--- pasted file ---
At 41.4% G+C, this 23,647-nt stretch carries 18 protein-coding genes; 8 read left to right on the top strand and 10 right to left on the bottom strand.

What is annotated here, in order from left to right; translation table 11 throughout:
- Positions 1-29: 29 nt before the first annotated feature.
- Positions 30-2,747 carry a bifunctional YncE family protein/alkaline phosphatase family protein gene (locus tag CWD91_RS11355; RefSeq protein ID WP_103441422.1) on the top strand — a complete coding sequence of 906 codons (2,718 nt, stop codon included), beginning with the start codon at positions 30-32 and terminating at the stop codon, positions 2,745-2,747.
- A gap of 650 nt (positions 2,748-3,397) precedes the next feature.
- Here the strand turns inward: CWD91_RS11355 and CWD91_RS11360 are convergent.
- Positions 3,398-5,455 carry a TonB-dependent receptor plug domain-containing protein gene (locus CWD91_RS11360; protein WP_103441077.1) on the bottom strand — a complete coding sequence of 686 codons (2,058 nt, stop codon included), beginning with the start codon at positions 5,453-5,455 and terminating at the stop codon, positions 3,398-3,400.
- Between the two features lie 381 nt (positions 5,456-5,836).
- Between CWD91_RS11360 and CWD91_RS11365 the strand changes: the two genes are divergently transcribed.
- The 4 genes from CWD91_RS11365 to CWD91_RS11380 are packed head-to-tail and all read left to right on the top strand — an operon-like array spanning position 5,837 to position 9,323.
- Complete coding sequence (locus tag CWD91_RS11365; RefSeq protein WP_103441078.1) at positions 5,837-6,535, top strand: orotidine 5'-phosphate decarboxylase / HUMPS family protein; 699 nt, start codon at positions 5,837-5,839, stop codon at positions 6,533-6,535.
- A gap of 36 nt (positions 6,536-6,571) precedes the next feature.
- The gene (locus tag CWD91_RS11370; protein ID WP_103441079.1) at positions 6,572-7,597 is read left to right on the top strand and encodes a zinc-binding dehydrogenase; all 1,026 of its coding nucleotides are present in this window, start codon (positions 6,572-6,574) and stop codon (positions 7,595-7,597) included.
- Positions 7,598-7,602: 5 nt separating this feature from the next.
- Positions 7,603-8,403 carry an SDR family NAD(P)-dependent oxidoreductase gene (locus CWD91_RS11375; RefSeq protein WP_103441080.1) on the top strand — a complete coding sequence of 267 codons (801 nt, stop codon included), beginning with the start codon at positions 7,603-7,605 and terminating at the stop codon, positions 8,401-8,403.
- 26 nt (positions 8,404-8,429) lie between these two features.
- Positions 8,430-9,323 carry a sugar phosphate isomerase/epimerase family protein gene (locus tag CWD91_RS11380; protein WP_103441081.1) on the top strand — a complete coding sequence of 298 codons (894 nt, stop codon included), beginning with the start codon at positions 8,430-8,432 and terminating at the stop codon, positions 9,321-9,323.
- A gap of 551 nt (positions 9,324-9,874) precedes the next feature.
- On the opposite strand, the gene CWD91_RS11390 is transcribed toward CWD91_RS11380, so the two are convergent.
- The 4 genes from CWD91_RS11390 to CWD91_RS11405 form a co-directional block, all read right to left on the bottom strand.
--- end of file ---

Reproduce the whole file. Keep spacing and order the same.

At 41.4% G+C, this 23,647-nt stretch carries 18 protein-coding genes; 8 read left to right on the top strand and 10 right to left on the bottom strand.

What is annotated here, in order from left to right; translation table 11 throughout:
- Positions 1-29: 29 nt before the first annotated feature.
- Positions 30-2,747 carry a bifunctional YncE family protein/alkaline phosphatase family protein gene (locus tag CWD91_RS11355; RefSeq protein ID WP_103441422.1) on the top strand — a complete coding sequence of 906 codons (2,718 nt, stop codon included), beginning with the start codon at positions 30-32 and terminating at the stop codon, positions 2,745-2,747.
- A gap of 650 nt (positions 2,748-3,397) precedes the next feature.
- Here the strand turns inward: CWD91_RS11355 and CWD91_RS11360 are convergent.
- Positions 3,398-5,455 carry a TonB-dependent receptor plug domain-containing protein gene (locus CWD91_RS11360; protein WP_103441077.1) on the bottom strand — a complete coding sequence of 686 codons (2,058 nt, stop codon included), beginning with the start codon at positions 5,453-5,455 and terminating at the stop codon, positions 3,398-3,400.
- Between the two features lie 381 nt (positions 5,456-5,836).
- Between CWD91_RS11360 and CWD91_RS11365 the strand changes: the two genes are divergently transcribed.
- The 4 genes from CWD91_RS11365 to CWD91_RS11380 are packed head-to-tail and all read left to right on the top strand — an operon-like array spanning position 5,837 to position 9,323.
- Complete coding sequence (locus tag CWD91_RS11365; RefSeq protein WP_103441078.1) at positions 5,837-6,535, top strand: orotidine 5'-phosphate decarboxylase / HUMPS family protein; 699 nt, start codon at positions 5,837-5,839, stop codon at positions 6,533-6,535.
- A gap of 36 nt (positions 6,536-6,571) precedes the next feature.
- The gene (locus tag CWD91_RS11370; protein ID WP_103441079.1) at positions 6,572-7,597 is read left to right on the top strand and encodes a zinc-binding dehydrogenase; all 1,026 of its coding nucleotides are present in this window, start codon (positions 6,572-6,574) and stop codon (positions 7,595-7,597) included.
- Positions 7,598-7,602: 5 nt separating this feature from the next.
- Positions 7,603-8,403 carry an SDR family NAD(P)-dependent oxidoreductase gene (locus CWD91_RS11375; RefSeq protein WP_103441080.1) on the top strand — a complete coding sequence of 267 codons (801 nt, stop codon included), beginning with the start codon at positions 7,603-7,605 and terminating at the stop codon, positions 8,401-8,403.
- 26 nt (positions 8,404-8,429) lie between these two features.
- Positions 8,430-9,323 carry a sugar phosphate isomerase/epimerase family protein gene (locus tag CWD91_RS11380; protein WP_103441081.1) on the top strand — a complete coding sequence of 298 codons (894 nt, stop codon included), beginning with the start codon at positions 8,430-8,432 and terminating at the stop codon, positions 9,321-9,323.
- A gap of 551 nt (positions 9,324-9,874) precedes the next feature.
- On the opposite strand, the gene CWD91_RS11390 is transcribed toward CWD91_RS11380, so the two are convergent.
- The 4 genes from CWD91_RS11390 to CWD91_RS11405 form a co-directional block, all read right to left on the bottom strand.